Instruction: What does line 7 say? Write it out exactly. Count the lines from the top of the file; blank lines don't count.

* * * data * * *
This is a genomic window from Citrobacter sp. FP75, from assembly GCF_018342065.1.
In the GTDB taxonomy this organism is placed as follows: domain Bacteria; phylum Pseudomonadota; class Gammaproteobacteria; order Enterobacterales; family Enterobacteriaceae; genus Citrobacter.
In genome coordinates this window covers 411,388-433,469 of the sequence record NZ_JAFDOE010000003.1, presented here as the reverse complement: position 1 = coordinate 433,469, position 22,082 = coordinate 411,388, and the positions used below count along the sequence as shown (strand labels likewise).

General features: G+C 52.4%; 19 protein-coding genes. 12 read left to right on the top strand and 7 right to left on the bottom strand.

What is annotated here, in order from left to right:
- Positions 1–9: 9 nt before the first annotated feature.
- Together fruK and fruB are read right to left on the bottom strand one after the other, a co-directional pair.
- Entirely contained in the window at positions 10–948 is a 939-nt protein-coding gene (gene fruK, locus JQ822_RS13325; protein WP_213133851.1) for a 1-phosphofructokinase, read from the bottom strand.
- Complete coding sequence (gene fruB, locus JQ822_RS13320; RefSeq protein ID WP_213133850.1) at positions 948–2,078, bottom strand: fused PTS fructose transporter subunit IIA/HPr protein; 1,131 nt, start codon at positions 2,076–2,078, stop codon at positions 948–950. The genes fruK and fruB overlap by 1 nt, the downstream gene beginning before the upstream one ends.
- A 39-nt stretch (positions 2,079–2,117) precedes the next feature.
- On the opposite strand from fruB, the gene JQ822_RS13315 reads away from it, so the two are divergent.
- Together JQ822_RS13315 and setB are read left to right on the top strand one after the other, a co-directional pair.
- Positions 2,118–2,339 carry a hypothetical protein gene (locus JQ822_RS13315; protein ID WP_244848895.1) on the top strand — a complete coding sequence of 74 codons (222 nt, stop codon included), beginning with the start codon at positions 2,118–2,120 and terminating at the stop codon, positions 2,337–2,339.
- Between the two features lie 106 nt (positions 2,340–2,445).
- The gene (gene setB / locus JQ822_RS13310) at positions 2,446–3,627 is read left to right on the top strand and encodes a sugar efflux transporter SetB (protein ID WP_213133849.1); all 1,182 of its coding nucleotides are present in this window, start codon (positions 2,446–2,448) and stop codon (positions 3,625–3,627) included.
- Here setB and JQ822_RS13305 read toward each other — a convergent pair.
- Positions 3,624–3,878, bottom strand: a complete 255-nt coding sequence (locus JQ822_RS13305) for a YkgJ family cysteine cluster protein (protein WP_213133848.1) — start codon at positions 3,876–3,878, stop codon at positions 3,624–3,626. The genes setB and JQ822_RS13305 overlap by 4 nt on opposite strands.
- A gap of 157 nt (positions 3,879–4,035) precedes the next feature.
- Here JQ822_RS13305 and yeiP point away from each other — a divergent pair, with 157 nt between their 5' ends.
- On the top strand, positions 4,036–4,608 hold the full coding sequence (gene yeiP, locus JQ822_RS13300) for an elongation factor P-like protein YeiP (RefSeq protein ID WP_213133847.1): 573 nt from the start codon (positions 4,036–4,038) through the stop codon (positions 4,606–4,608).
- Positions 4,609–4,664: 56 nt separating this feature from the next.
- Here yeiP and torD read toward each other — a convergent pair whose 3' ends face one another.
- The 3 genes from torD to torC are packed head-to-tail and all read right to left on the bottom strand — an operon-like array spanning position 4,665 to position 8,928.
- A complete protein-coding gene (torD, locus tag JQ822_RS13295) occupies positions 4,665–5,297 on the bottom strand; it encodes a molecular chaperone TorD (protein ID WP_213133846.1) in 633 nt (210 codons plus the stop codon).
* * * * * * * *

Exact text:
- Together fruK and fruB are read right to left on the bottom strand one after the other, a co-directional pair.